The Journal Gazette
Thursday, April 01, 2021 12:51 pm

Health commissioner: 'Better than we were, but not completely done'

Rosa Salter Rodriguez | The Journal Gazette

Allen County's top health official wants area residents to keep doing what they've been doing to combat COVID-19.

Dr. Matthew Sutter, county health commissioner, said Thursday he won't impose mandatory mask wearing in the county when the statewide mask mandate becomes an advisory Tuesday.

But some things won't change, he and other local officials stressed Thursday during a news conference at Citizens Square.

All county and city offices will continue to require employees and visitors to wear face coverings. Face-coverings also will continue to be required in state offices, schools and vaccine and testing sites. Private businesses and offices also may continue to require masks.

And residents should continue to practice social distancing and hand-sanitizing, stay home when they're sick and get vaccinated as soon as possible. 

Sutter said he would reimpose restrictions if cases and hospitalizations spike. The latest directives from Indiana Gov. Eric Holcomb give local officials that option.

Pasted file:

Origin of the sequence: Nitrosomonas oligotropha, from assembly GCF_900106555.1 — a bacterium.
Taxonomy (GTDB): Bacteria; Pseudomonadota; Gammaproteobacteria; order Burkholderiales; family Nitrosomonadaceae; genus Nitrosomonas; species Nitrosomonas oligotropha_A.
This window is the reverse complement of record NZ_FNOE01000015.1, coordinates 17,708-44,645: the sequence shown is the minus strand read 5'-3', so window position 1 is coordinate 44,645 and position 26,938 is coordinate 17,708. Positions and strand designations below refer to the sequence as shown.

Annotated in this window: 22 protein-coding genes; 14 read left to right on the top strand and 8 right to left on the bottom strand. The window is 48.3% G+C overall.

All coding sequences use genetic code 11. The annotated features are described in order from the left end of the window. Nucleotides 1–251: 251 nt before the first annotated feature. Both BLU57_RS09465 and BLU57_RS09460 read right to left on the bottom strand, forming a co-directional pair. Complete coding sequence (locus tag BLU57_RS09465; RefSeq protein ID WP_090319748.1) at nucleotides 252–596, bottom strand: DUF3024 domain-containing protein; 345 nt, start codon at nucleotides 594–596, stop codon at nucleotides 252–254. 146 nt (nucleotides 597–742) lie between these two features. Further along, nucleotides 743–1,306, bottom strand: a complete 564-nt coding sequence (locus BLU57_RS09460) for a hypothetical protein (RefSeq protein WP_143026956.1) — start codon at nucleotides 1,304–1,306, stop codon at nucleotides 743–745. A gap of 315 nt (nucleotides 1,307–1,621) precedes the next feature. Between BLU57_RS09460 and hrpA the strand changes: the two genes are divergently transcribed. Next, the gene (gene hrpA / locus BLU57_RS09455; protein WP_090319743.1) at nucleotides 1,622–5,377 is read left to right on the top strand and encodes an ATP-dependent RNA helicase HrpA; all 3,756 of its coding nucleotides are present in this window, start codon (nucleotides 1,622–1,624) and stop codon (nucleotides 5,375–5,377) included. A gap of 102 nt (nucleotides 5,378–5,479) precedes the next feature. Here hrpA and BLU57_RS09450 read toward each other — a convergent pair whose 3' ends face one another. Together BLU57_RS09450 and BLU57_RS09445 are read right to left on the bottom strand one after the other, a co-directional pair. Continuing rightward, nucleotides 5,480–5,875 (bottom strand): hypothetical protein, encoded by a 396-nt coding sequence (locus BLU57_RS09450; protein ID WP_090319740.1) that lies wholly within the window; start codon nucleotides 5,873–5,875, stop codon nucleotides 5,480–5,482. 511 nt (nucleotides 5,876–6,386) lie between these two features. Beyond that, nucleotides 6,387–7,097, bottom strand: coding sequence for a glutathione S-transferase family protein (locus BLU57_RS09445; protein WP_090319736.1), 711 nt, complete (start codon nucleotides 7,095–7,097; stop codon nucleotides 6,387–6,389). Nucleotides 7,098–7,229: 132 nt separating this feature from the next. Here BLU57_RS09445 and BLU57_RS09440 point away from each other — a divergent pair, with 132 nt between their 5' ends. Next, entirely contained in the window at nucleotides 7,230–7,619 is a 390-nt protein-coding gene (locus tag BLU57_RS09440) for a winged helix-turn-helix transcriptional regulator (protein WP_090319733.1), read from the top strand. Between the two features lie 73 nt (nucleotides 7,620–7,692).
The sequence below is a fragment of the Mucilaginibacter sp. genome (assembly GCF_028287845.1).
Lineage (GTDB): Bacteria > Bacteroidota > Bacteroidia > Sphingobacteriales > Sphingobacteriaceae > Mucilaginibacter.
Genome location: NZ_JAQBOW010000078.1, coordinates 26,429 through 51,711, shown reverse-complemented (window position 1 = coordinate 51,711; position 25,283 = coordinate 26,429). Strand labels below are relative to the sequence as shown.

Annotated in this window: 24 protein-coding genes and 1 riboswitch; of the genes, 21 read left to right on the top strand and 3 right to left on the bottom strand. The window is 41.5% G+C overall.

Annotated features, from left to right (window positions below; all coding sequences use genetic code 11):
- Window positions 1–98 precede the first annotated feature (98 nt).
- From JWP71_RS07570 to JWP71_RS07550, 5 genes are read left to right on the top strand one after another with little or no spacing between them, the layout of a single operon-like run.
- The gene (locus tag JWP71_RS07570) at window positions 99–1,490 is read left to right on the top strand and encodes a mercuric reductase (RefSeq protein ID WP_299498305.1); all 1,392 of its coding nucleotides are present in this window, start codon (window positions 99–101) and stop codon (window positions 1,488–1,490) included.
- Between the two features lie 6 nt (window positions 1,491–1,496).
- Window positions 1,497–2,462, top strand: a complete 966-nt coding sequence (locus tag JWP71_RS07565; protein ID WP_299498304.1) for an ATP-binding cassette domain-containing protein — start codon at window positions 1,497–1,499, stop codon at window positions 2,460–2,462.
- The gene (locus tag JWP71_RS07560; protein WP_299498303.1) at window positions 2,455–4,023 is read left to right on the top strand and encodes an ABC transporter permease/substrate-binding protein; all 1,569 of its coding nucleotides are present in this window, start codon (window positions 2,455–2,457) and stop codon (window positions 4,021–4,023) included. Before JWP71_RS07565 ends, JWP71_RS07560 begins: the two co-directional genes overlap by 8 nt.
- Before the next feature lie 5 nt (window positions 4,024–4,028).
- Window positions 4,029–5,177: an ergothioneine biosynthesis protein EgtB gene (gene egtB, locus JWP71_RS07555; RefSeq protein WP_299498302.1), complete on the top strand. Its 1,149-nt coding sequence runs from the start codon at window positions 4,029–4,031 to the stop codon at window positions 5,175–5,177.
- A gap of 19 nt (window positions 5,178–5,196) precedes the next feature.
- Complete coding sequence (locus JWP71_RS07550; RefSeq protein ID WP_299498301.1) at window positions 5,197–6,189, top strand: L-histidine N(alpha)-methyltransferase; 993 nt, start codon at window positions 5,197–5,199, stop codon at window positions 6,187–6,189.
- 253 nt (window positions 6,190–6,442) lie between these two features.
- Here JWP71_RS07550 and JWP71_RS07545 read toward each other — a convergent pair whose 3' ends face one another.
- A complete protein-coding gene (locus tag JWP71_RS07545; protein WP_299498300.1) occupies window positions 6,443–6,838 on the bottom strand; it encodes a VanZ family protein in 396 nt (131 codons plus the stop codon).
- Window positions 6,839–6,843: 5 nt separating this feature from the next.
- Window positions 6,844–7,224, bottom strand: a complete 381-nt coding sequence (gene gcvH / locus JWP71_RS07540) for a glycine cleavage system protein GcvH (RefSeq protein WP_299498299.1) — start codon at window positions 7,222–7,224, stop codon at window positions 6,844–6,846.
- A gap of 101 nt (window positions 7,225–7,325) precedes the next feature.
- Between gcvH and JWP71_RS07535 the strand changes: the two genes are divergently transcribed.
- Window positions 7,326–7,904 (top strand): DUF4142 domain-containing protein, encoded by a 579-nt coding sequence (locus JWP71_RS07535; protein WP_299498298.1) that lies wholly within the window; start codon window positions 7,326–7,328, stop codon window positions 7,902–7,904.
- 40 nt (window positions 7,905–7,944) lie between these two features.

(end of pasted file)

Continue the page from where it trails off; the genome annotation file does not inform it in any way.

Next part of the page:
"We're at a much, much better place than we were in November," he said. "But the pandemic is not over."

Sutter said the number of those over 65 being vaccinated is heartening because seniors have borne the brunt of severe illness, hospitalizations and death.

"And my take is that even if we see a huge surge at this point, I don't think we will completely overwhelm the hospitals," he added.

That is why he took the option of not imposing a broad, countywide mandate. But Sutter said cases have had seen an uptick in recent weeks, and spring break and the Easter holiday might lead to more cases.

Allen County Thursday reported 79 new cases, bringing the county's total to 37,976. No new deaths were reported to add to the total of 663.

If the county gets into the orange category -- the second-most-serious in the state's color coded system -- "with a significant increase in hospitalizations," Sutter would consider reinstating restrictions.

Sutter would also do that and put "other restrictions" in place if the county goes back into red, the most serious category, he said.

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